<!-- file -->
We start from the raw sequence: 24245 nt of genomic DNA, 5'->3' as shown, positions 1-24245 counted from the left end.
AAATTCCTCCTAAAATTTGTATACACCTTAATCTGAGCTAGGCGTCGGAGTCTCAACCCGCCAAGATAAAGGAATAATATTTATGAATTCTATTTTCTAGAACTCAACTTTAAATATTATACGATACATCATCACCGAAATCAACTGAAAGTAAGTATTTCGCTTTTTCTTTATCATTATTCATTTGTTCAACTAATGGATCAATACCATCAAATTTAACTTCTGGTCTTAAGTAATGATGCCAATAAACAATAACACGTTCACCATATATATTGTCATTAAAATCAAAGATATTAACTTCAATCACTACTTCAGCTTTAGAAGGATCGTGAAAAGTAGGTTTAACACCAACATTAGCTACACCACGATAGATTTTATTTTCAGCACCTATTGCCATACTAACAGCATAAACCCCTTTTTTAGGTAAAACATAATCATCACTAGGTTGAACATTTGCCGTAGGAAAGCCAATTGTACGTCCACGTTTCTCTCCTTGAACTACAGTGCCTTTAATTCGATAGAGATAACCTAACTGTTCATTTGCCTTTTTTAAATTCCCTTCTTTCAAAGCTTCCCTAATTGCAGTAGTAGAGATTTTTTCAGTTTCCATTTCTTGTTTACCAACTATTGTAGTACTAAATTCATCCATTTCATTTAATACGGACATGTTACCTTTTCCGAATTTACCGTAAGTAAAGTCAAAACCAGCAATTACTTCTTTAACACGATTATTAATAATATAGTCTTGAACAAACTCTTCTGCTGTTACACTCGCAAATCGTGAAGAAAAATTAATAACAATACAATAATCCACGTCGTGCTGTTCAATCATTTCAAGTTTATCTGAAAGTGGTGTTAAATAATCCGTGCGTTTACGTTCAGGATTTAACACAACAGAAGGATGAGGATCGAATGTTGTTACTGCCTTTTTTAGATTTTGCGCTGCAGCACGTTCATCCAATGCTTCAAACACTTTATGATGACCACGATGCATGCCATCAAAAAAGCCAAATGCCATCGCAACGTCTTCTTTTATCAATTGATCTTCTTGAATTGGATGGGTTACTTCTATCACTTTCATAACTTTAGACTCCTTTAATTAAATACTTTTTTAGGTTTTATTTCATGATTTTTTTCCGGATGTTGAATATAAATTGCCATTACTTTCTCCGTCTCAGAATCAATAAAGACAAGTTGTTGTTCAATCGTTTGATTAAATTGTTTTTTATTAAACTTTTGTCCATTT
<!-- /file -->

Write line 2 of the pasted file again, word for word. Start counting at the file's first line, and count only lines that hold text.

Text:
AAATTCCTCCTAAAATTTGTATACACCTTAATCTGAGCTAGGCGTCGGAGTCTCAACCCGCCAAGATAAAGGAATAATATTTATGAATTCTATTTTCTAGAACTCAACTTTAAATATTATACGATACATCATCACCGAAATCAACTGAAAGTAAGTATTTCGCTTTTTCTTTATCATTATTCATTTGTTCAACTAATGGATCAATACCATCAAATTTAACTTCTGGTCTTAAGTAATGATGCCAATAAACAATAACACGTTCACCATATATATTGTCATTAAAATCAAAGATATTAACTTCAATCACTACTTCAGCTTTAGAAGGATCGTGAAAAGTAGGTTTAACACCAACATTAGCTACACCACGATAGATTTTATTTTCAGCACCTATTGCCATACTAACAGCATAAACCCCTTTTTTAGGTAAAACATAATCATCACTAGGTTGAACATTTGCCGTAGGAAAGCCAATTGTACGTCCACGTTTCTCTCCTTGAACTACAGTGCCTTTAATTCGATAGAGATAACCTAACTGTTCATTTGCCTTTTTTAAATTCCCTTCTTTCAAAGCTTCCCTAATTGCAGTAGTAGAGATTTTTTCAGTTTCCATTTCTTGTTTACCAACTATTGTAGTACTAAATTCATCCATTTCATTTAATACGGACATGTTACCTTTTCCGAATTTACCGTAAGTAAAGTCAAAACCAGCAATTACTTCTTTAACACGATTATTAATAATATAGTCTTGAACAAACTCTTCTGCTGTTACACTCGCAAATCGTGAAGAAAAATTAATAACAATACAATAATCCACGTCGTGCTGTTCAATCATTTCAAGTTTATCTGAAAGTGGTGTTAAATAATCCGTGCGTTTACGTTCAGGATTTAACACAACAGAAGGATGAGGATCGAATGTTGTTACTGCCTTTTTTAGATTTTGCGCTGCAGCACGTTCATCCAATGCTTCAAACACTTTATGATGACCACGATGCATGCCATCAAAAAAGCCAAATGCCATCGCAACGTCTTCTTTTATCAATTGATCTTCTTGAATTGGATGGGTTACTTCTATCACTTTCATAACTTTAGACTCCTTTAATTAAATACTTTTTTAGGTTTTATTTCATGATTTTTTTCCGGATGTTGAATATAAATTGCCATTACTTTCTCCGTCTCAGAATCAATAAAGACAAGTTGTTGTTCAATCGTTTGATTAAATTGTTTTTTATTAAACTTTTGTCCATTT